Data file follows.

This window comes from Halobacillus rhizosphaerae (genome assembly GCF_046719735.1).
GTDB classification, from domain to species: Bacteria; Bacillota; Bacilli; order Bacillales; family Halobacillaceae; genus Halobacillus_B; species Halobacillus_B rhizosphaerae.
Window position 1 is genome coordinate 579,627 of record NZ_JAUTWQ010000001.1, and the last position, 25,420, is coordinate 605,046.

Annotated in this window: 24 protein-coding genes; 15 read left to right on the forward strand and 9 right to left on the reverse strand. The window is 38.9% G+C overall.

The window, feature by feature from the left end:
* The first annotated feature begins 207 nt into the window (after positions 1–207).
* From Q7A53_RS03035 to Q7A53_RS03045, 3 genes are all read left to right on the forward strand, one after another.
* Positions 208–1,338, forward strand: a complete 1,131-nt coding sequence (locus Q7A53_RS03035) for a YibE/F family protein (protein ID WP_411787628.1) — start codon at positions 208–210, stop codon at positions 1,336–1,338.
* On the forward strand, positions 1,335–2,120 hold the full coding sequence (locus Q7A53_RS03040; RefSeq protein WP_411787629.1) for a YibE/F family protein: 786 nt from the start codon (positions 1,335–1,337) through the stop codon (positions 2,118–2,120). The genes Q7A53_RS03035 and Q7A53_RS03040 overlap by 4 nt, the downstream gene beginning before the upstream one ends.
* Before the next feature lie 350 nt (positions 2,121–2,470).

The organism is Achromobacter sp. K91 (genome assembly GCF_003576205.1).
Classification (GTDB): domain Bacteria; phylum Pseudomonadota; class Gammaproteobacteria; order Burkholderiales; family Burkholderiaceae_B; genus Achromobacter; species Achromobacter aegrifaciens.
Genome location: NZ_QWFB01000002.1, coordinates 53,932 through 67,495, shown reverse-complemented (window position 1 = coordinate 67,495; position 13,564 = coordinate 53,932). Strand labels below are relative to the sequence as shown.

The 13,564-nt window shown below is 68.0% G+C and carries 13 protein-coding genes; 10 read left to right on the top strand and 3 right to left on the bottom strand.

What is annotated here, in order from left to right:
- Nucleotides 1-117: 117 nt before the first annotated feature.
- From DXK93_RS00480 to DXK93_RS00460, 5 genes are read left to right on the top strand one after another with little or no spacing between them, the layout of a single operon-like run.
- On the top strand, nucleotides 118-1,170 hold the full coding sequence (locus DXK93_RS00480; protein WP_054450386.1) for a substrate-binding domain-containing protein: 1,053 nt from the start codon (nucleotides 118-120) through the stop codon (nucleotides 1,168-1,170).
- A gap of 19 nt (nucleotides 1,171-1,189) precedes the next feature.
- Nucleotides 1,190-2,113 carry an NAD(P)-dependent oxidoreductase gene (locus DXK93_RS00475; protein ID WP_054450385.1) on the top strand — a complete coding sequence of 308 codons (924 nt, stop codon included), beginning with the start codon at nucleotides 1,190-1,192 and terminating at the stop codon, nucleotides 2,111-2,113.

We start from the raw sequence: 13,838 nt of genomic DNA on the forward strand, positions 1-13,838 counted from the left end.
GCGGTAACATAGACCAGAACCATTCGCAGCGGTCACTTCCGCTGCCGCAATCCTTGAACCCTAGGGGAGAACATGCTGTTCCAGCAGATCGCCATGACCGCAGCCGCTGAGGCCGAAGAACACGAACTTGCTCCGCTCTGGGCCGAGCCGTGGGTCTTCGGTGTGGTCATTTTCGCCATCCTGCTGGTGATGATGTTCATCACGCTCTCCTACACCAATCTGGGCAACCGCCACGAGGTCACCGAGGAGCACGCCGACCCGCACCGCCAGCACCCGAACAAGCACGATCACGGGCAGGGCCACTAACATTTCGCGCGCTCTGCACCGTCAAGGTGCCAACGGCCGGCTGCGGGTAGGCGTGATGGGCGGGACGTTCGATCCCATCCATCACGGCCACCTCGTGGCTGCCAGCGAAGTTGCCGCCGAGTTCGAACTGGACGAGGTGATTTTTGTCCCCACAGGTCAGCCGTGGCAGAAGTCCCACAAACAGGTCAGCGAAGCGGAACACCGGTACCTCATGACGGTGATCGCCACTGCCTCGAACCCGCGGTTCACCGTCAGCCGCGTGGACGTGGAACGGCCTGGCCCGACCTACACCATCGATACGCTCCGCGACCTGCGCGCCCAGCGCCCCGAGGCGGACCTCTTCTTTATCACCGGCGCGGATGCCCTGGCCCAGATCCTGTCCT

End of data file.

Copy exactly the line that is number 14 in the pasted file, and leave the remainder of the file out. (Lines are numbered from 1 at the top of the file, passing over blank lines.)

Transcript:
The 13,564-nt window shown below is 68.0% G+C and carries 13 protein-coding genes; 10 read left to right on the top strand and 3 right to left on the bottom strand.